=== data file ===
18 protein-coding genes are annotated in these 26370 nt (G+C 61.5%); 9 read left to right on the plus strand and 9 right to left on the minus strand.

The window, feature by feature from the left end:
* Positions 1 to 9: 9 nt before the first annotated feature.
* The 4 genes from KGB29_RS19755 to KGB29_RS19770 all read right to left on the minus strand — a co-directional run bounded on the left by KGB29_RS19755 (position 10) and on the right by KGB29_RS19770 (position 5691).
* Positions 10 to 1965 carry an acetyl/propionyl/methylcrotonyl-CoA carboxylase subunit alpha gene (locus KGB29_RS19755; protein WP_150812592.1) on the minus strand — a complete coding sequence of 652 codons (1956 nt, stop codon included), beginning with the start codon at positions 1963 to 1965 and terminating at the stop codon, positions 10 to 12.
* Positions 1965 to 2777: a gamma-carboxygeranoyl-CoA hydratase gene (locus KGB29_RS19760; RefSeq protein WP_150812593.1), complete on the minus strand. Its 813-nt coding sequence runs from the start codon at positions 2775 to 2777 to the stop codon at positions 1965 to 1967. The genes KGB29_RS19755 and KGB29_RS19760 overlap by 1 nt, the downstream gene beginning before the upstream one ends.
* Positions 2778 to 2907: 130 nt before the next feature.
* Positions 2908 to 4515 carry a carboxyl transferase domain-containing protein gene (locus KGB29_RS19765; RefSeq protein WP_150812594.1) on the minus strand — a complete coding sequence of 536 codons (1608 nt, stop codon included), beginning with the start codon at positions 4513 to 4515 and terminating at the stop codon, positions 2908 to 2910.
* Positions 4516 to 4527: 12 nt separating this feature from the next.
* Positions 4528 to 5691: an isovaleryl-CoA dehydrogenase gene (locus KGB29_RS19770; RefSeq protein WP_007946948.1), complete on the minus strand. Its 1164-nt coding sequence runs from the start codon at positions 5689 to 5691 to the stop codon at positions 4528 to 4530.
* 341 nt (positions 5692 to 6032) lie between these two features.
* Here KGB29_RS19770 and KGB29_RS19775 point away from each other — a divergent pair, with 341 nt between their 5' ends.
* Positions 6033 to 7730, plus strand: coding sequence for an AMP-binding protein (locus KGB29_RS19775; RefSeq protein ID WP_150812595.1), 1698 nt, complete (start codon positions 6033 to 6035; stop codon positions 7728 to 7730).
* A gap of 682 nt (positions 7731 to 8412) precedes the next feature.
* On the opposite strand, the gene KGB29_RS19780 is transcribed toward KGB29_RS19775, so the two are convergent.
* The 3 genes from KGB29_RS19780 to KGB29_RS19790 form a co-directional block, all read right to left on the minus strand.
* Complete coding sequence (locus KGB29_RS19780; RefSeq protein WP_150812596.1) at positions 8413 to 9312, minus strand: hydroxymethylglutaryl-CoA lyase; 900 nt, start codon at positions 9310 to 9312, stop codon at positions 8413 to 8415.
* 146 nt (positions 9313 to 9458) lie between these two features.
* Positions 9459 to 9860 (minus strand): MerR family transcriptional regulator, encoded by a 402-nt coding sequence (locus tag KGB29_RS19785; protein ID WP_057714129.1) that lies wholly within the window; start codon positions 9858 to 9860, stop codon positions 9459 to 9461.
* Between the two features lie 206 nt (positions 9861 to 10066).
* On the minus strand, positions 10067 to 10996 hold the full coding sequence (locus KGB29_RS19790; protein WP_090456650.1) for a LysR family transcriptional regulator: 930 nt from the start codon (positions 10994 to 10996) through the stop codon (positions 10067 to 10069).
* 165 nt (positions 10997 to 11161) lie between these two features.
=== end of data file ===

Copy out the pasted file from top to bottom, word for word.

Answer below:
18 protein-coding genes are annotated in these 26370 nt (G+C 61.5%); 9 read left to right on the plus strand and 9 right to left on the minus strand.

The window, feature by feature from the left end:
* Positions 1 to 9: 9 nt before the first annotated feature.
* The 4 genes from KGB29_RS19755 to KGB29_RS19770 all read right to left on the minus strand — a co-directional run bounded on the left by KGB29_RS19755 (position 10) and on the right by KGB29_RS19770 (position 5691).
* Positions 10 to 1965 carry an acetyl/propionyl/methylcrotonyl-CoA carboxylase subunit alpha gene (locus KGB29_RS19755; protein WP_150812592.1) on the minus strand — a complete coding sequence of 652 codons (1956 nt, stop codon included), beginning with the start codon at positions 1963 to 1965 and terminating at the stop codon, positions 10 to 12.
* Positions 1965 to 2777: a gamma-carboxygeranoyl-CoA hydratase gene (locus KGB29_RS19760; RefSeq protein WP_150812593.1), complete on the minus strand. Its 813-nt coding sequence runs from the start codon at positions 2775 to 2777 to the stop codon at positions 1965 to 1967. The genes KGB29_RS19755 and KGB29_RS19760 overlap by 1 nt, the downstream gene beginning before the upstream one ends.
* Positions 2778 to 2907: 130 nt before the next feature.
* Positions 2908 to 4515 carry a carboxyl transferase domain-containing protein gene (locus KGB29_RS19765; RefSeq protein WP_150812594.1) on the minus strand — a complete coding sequence of 536 codons (1608 nt, stop codon included), beginning with the start codon at positions 4513 to 4515 and terminating at the stop codon, positions 2908 to 2910.
* Positions 4516 to 4527: 12 nt separating this feature from the next.
* Positions 4528 to 5691: an isovaleryl-CoA dehydrogenase gene (locus KGB29_RS19770; RefSeq protein WP_007946948.1), complete on the minus strand. Its 1164-nt coding sequence runs from the start codon at positions 5689 to 5691 to the stop codon at positions 4528 to 4530.
* 341 nt (positions 5692 to 6032) lie between these two features.
* Here KGB29_RS19770 and KGB29_RS19775 point away from each other — a divergent pair, with 341 nt between their 5' ends.
* Positions 6033 to 7730, plus strand: coding sequence for an AMP-binding protein (locus KGB29_RS19775; RefSeq protein ID WP_150812595.1), 1698 nt, complete (start codon positions 6033 to 6035; stop codon positions 7728 to 7730).
* A gap of 682 nt (positions 7731 to 8412) precedes the next feature.
* On the opposite strand, the gene KGB29_RS19780 is transcribed toward KGB29_RS19775, so the two are convergent.
* The 3 genes from KGB29_RS19780 to KGB29_RS19790 form a co-directional block, all read right to left on the minus strand.
* Complete coding sequence (locus KGB29_RS19780; RefSeq protein WP_150812596.1) at positions 8413 to 9312, minus strand: hydroxymethylglutaryl-CoA lyase; 900 nt, start codon at positions 9310 to 9312, stop codon at positions 8413 to 8415.
* 146 nt (positions 9313 to 9458) lie between these two features.
* Positions 9459 to 9860 (minus strand): MerR family transcriptional regulator, encoded by a 402-nt coding sequence (locus tag KGB29_RS19785; protein ID WP_057714129.1) that lies wholly within the window; start codon positions 9858 to 9860, stop codon positions 9459 to 9461.
* Between the two features lie 206 nt (positions 9861 to 10066).
* On the minus strand, positions 10067 to 10996 hold the full coding sequence (locus KGB29_RS19790; protein WP_090456650.1) for a LysR family transcriptional regulator: 930 nt from the start codon (positions 10994 to 10996) through the stop codon (positions 10067 to 10069).
* 165 nt (positions 10997 to 11161) lie between these two features.